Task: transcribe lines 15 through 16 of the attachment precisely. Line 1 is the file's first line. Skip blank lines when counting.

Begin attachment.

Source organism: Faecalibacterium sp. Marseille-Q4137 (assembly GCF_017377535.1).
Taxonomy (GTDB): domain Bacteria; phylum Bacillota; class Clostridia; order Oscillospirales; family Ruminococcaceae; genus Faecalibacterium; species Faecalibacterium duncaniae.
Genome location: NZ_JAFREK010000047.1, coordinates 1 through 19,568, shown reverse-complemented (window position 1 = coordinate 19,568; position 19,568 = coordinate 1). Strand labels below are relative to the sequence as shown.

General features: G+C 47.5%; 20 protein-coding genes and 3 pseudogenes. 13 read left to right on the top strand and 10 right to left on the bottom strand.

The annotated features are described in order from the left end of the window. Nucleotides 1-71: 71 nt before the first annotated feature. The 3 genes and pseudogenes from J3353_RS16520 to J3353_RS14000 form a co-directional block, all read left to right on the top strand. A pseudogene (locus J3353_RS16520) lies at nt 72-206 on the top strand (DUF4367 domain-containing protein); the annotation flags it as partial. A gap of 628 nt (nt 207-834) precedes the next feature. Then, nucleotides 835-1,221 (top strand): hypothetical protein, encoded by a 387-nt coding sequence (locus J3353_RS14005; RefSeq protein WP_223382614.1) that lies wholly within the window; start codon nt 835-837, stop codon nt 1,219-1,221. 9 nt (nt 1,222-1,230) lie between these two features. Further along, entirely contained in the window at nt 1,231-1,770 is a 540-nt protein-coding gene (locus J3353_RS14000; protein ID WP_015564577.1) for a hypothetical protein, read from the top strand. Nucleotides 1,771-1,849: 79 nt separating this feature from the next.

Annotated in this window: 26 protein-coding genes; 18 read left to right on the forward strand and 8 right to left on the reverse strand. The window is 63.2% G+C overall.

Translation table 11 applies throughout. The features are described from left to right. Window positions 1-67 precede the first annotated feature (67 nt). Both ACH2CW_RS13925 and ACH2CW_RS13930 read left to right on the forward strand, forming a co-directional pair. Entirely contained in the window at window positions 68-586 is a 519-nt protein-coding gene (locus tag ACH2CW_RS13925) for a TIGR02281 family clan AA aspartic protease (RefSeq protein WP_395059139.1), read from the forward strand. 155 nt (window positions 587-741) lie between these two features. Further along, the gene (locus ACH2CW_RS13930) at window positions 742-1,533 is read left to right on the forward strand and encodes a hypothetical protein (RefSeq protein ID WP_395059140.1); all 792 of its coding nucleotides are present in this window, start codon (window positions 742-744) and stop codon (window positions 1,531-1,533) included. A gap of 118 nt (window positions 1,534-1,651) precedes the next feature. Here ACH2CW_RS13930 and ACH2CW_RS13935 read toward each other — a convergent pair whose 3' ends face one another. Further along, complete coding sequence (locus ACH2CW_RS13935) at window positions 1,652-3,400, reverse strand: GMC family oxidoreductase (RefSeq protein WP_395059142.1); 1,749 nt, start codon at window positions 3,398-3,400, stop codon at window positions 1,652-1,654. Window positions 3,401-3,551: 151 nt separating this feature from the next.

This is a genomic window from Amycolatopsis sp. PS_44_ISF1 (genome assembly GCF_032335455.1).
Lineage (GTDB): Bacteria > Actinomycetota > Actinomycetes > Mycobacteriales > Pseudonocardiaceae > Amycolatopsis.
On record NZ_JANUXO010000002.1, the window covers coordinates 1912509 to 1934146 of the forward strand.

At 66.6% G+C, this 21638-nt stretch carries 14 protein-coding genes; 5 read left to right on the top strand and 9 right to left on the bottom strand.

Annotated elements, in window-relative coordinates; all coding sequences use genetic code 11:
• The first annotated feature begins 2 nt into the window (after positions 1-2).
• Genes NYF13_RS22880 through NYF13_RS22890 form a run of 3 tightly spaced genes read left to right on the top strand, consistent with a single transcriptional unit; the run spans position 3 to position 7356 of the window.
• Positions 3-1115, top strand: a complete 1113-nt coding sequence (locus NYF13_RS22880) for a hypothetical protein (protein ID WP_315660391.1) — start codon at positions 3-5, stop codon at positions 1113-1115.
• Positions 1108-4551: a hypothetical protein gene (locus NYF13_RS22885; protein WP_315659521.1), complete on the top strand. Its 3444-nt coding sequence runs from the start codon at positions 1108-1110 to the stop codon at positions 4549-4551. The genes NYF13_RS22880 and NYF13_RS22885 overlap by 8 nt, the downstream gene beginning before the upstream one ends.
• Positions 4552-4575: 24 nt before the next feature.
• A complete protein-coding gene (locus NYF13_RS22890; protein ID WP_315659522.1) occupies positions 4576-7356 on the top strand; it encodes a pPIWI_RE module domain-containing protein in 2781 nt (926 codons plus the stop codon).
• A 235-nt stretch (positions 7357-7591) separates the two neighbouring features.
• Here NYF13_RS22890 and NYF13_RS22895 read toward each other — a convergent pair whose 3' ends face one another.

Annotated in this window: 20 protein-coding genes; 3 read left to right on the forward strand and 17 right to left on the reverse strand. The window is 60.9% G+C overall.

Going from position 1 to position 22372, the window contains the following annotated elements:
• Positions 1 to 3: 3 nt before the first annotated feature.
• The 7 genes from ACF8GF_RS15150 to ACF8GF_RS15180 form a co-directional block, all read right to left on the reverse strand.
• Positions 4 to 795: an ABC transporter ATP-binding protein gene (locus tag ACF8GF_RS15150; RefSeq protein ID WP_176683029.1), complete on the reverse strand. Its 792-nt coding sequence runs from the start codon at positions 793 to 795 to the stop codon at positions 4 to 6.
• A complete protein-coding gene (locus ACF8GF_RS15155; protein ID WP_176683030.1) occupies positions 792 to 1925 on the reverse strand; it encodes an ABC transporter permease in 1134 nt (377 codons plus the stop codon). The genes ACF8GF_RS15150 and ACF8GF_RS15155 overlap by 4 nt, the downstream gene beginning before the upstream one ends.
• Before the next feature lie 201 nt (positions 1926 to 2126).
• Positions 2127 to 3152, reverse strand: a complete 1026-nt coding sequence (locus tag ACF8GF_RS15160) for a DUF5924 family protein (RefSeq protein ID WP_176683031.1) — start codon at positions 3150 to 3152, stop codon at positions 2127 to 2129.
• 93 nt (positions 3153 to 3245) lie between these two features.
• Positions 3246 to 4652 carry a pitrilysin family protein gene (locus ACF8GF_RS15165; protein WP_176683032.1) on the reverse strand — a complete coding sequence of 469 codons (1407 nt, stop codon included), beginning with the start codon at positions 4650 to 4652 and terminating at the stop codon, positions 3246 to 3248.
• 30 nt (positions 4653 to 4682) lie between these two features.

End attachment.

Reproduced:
• Positions 3-1115, top strand: a complete 1113-nt coding sequence (locus NYF13_RS22880) for a hypothetical protein (protein ID WP_315660391.1) — start codon at positions 3-5, stop codon at positions 1113-1115.
• Positions 1108-4551: a hypothetical protein gene (locus NYF13_RS22885; protein WP_315659521.1), complete on the top strand. Its 3444-nt coding sequence runs from the start codon at positions 1108-1110 to the stop codon at positions 4549-4551. The genes NYF13_RS22880 and NYF13_RS22885 overlap by 8 nt, the downstream gene beginning before the upstream one ends.